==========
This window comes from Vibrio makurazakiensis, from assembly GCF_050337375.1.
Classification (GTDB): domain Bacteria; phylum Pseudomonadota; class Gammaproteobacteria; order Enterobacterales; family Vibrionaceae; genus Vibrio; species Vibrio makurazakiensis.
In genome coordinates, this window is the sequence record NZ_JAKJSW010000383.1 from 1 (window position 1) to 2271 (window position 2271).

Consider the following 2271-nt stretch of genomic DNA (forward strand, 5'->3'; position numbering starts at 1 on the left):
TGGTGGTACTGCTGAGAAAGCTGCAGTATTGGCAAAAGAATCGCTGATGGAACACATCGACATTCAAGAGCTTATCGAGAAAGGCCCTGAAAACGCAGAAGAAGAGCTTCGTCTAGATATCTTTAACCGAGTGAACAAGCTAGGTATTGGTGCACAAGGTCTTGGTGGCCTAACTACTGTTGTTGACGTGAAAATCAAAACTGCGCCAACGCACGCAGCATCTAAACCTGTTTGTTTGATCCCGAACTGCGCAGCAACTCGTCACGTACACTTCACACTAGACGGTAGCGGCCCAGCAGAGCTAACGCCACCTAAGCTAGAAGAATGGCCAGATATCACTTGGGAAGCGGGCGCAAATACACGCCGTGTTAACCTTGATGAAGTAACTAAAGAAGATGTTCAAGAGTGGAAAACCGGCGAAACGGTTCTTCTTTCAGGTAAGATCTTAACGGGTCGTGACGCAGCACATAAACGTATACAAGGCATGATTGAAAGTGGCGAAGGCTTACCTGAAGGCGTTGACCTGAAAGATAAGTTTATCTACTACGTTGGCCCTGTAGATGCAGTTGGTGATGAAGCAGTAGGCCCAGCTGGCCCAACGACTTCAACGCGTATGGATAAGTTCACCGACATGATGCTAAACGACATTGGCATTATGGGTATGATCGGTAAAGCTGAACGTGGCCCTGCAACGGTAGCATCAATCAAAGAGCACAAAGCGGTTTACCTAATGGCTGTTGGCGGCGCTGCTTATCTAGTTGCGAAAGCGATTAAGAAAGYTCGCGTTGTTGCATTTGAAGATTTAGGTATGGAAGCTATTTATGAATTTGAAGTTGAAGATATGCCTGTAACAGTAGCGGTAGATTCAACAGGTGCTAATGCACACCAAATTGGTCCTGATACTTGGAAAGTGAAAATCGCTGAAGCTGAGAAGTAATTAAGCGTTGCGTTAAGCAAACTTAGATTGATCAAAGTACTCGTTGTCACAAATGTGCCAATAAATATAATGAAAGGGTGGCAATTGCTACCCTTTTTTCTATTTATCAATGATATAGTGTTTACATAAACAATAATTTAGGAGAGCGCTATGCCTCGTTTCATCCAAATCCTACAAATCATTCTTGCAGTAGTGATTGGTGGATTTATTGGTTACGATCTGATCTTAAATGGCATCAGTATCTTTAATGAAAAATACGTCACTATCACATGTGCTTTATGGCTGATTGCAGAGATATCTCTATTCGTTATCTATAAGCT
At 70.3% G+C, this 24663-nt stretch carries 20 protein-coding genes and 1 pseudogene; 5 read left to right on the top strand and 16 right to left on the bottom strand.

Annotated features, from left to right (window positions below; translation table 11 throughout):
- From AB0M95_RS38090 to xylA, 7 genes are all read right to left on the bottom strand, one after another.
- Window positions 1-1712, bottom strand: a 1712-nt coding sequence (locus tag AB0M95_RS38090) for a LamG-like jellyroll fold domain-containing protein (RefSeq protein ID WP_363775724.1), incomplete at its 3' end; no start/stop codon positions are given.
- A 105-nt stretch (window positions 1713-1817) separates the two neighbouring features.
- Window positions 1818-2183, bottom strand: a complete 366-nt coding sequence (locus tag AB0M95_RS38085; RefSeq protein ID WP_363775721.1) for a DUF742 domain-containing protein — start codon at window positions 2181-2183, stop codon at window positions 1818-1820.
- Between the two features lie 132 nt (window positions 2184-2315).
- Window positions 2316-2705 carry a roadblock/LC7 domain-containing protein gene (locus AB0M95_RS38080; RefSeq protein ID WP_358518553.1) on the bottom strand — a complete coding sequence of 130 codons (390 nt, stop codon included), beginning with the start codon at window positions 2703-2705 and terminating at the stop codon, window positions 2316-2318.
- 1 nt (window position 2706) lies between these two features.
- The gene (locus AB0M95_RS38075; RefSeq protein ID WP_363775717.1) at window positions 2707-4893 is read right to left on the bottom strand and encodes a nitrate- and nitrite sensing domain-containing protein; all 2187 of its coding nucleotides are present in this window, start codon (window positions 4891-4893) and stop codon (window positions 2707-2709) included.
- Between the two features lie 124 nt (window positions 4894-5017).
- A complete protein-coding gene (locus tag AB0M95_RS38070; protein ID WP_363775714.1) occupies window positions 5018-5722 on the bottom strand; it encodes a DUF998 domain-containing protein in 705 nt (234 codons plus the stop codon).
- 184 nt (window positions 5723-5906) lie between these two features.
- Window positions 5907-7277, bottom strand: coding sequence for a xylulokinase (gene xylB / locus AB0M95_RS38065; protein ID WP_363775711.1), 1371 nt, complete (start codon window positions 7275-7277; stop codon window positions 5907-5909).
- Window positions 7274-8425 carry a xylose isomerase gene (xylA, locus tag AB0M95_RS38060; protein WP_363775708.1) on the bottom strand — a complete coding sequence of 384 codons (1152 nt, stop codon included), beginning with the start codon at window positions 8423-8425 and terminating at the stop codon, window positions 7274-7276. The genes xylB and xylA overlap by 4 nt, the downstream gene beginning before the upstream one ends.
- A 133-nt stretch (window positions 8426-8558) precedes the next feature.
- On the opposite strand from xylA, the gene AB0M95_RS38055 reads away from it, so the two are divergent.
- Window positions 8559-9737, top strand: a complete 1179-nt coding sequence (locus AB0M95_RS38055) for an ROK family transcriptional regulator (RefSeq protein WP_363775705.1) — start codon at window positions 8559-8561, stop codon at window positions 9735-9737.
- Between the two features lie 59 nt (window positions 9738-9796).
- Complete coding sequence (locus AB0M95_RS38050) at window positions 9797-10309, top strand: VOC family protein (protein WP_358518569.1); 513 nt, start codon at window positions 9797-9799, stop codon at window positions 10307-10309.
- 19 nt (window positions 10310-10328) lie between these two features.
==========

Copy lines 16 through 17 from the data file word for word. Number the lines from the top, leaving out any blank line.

- Between the two features lie 124 nt (window positions 4894-5017).
- A complete protein-coding gene (locus tag AB0M95_RS38070; protein ID WP_363775714.1) occupies window positions 5018-5722 on the bottom strand; it encodes a DUF998 domain-containing protein in 705 nt (234 codons plus the stop codon).